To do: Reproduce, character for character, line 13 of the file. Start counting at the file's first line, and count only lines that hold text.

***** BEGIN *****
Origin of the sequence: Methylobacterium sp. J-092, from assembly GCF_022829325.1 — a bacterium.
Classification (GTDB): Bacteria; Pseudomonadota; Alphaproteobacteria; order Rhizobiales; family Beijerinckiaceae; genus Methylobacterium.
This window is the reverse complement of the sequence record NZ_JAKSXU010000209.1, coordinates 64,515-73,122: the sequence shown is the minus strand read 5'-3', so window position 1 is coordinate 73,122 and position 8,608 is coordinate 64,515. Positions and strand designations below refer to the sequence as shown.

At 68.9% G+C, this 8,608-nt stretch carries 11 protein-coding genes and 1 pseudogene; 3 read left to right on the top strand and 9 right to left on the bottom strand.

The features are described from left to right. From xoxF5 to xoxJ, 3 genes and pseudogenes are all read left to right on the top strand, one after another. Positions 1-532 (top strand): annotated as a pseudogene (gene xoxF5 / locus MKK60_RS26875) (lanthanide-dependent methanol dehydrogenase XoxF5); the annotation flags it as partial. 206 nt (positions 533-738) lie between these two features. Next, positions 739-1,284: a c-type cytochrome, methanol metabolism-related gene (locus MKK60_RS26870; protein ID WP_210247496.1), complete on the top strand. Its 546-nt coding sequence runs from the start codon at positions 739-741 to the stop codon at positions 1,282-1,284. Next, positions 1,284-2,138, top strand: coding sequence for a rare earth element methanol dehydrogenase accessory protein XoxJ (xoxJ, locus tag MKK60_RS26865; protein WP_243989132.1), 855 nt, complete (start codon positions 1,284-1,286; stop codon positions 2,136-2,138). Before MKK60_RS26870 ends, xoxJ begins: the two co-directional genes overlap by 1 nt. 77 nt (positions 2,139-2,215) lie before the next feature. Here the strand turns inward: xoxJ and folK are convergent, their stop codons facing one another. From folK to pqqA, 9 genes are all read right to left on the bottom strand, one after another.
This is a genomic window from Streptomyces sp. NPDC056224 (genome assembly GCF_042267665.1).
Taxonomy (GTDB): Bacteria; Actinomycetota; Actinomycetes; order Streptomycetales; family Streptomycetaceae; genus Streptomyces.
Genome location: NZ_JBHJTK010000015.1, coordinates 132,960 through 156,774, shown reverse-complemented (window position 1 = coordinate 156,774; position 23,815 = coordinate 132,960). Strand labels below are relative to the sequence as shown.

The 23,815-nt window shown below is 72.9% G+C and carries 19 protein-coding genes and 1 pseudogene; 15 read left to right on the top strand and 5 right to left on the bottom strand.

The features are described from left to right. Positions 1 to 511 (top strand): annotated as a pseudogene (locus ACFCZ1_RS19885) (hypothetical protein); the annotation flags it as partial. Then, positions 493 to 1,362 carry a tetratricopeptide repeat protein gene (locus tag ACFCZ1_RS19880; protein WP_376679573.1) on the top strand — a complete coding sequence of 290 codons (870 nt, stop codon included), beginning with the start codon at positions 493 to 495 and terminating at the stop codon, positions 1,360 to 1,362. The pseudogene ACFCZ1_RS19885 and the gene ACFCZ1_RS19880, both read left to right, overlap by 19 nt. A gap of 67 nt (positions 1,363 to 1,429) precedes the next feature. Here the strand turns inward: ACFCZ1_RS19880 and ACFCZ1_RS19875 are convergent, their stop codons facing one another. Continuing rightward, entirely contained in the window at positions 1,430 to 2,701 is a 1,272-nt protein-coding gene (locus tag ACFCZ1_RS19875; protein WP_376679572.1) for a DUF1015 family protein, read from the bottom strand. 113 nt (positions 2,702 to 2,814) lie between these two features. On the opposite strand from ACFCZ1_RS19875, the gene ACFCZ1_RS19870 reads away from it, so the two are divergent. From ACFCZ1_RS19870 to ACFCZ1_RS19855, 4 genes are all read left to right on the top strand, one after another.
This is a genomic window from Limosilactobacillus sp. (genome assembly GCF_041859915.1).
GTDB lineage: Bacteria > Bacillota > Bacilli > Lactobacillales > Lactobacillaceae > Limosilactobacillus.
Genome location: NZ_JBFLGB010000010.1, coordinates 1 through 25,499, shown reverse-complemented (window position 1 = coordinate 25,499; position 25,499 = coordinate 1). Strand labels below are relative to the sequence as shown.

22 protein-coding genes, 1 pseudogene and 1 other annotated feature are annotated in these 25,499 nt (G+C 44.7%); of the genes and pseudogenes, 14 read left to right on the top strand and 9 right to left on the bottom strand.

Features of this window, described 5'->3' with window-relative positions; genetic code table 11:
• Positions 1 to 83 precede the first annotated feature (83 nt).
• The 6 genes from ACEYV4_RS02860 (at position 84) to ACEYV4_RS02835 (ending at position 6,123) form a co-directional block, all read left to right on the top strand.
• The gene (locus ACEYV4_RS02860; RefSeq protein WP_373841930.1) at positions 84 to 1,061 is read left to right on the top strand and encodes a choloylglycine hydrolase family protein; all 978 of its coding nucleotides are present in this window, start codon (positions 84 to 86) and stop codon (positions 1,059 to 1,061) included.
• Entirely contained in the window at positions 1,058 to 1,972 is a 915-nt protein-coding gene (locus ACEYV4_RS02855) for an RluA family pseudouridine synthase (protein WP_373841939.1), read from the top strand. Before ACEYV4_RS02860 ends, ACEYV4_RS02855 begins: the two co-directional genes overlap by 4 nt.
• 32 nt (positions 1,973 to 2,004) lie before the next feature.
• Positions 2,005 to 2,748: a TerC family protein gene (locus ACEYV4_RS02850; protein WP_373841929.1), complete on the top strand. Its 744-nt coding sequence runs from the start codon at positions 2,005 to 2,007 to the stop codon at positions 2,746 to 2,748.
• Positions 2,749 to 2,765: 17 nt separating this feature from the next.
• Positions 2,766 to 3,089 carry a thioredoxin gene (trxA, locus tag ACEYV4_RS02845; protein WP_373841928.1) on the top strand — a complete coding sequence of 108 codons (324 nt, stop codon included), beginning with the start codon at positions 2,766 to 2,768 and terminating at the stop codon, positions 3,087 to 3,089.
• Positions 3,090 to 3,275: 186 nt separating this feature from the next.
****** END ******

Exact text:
Genome location: NZ_JBFLGB010000010.1, coordinates 1 through 25,499, shown reverse-complemented (window position 1 = coordinate 25,499; position 25,499 = coordinate 1). Strand labels below are relative to the sequence as shown.